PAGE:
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Some humble predictions for life after COVID-19

Some humble predictions for life after COVID-19

I’ve never done this – make predictions. I’m not a futurist or a sociologist or an economist, so take it for what you will. And some of these are less predictions than they are curiosities – things that I think might be possible.

  1. I believe this will put a new emphasis on financial conservatism in our households and our businesses. My wife and I have cash in savings. We are in a tiny minority. I can only imagine how terrifying it is to have a small or nonexistent source of money right now. I think people won’t want to ever be in that position again, so those who can afford to stop shopping and pay themselves first will have more reason than ever before to do so. And in our businesses, that positive cash flow that we wish we could “put to work” will look pretty good sitting there doing nothing.
  2. I wonder if this will inflame the debate on a single-payer health system in our country. Probably. The flaws – and possibly the strengths of our current system will come under far greater scrutiny than ever before.
  3. I think the supply chain for many products will change. There will be less trust in our ability to source products on short notice from anywhere on the globe. Products will still have to move, but perhaps in different ways, probably with a more local focus.
  4. The very nature of business planning, which is already under transformation, will also change. The move towards more agile and responsive planning processes has been underway but will undoubtedly accelerate. There can be no argument for going back to a method of planning that doesn’t allow us to re-jigger the plan on a moment’s notice based on unforeseen changes in the external environment.
  5. Now that many of us are getting a crash course in working from home, the momentum towards that model of distributed workforces will also strengthen. I think many companies will find this model works just fine, and others will decide it works well to some higher degree than they had envisioned. And along with the annoyances that come from working from home, I think the idea of leaving one’s car in the garage, saving commuting time and stress, and eliminating the expenses related to traveling every day to one’s job will be seen as positives that people won’t want to give up. And coffee shops and co-working spaces may find new ways to support people who want to work close to home, even if not at home.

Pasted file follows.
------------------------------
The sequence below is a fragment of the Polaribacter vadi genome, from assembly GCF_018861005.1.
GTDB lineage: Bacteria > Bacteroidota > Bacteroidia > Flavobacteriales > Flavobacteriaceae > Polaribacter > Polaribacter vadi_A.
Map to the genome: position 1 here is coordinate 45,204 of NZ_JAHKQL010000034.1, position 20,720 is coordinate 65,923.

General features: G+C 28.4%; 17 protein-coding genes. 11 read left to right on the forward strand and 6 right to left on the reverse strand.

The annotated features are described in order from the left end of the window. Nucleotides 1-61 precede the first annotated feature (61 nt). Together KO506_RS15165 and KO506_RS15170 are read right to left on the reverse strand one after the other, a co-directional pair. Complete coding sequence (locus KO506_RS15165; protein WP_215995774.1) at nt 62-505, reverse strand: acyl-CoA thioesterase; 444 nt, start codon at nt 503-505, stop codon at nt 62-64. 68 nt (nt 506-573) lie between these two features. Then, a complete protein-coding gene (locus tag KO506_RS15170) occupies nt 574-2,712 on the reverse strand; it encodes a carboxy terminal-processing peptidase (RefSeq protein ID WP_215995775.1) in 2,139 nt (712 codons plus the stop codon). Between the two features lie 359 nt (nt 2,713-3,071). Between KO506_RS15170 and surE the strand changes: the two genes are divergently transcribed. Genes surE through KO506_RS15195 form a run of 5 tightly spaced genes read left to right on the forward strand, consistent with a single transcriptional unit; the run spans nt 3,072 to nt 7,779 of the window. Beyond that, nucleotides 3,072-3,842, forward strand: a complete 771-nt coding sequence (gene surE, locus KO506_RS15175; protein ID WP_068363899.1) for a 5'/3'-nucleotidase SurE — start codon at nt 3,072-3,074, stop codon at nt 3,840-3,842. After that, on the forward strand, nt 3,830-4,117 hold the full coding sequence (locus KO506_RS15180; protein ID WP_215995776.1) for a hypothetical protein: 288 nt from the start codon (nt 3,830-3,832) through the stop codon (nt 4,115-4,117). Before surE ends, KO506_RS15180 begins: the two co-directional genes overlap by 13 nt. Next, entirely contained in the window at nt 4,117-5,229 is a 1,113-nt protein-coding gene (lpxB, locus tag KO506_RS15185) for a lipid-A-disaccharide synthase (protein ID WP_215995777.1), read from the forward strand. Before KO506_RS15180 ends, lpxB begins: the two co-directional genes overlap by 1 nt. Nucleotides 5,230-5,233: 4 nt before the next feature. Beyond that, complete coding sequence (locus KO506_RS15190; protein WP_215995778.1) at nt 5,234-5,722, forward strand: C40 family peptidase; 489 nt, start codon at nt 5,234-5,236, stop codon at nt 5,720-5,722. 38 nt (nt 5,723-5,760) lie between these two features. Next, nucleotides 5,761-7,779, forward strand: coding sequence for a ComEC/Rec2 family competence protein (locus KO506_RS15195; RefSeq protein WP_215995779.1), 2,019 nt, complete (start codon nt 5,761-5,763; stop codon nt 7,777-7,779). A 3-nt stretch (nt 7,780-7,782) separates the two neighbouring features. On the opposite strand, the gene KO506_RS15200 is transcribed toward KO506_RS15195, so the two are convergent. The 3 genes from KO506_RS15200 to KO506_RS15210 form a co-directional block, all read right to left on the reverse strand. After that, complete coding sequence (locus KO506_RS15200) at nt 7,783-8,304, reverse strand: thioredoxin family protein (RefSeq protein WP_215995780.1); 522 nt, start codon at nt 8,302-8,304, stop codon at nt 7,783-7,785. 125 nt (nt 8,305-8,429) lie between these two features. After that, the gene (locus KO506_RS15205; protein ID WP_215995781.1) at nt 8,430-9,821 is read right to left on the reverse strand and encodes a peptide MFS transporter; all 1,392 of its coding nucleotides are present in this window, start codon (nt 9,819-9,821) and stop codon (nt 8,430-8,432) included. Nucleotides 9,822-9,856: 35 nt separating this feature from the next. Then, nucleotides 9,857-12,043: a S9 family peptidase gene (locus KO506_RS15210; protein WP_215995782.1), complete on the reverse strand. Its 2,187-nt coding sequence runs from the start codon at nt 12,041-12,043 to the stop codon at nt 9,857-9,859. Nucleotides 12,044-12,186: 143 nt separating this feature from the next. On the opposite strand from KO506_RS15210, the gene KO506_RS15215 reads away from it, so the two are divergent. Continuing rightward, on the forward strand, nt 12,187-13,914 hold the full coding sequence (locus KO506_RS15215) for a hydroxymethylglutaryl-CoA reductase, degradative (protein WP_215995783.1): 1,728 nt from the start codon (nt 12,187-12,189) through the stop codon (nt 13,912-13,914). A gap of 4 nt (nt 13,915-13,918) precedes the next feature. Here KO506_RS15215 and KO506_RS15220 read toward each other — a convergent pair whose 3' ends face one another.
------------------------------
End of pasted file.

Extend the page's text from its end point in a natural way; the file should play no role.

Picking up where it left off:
6. I wonder what the impacts will be from a technological perspective. If I were a betting man, I’d say that big tech will come out even further ahead, as people find more and more ways to make their homes connected, safe, and “independent” from the rest of the world. Me? I’m spending less time on the internet than before, but I doubt that’s a trend in society overall.
  7. The non-profit arts community will suffer tragically. I have to add this because I am the Board President of a Classical music non-profit here in Seattle. Serious musicians in our society (and visual artists, dancers, and creators of all sorts) have had to tightrope without a net in America all along. If we are in for an extended period of economic decline, or even slow growth, I fear that private support for the arts will be reduced.
  8. The earth will breathe a sigh of relief, if even only for a few short months. As we have reduced our daily activities, we’ve unwillingly given a brief break to the planet. Maybe as we recover from this nightmare, we will have found ways to get the important things done without having to burn so much fuel.

About the Author

Sarah Thomson

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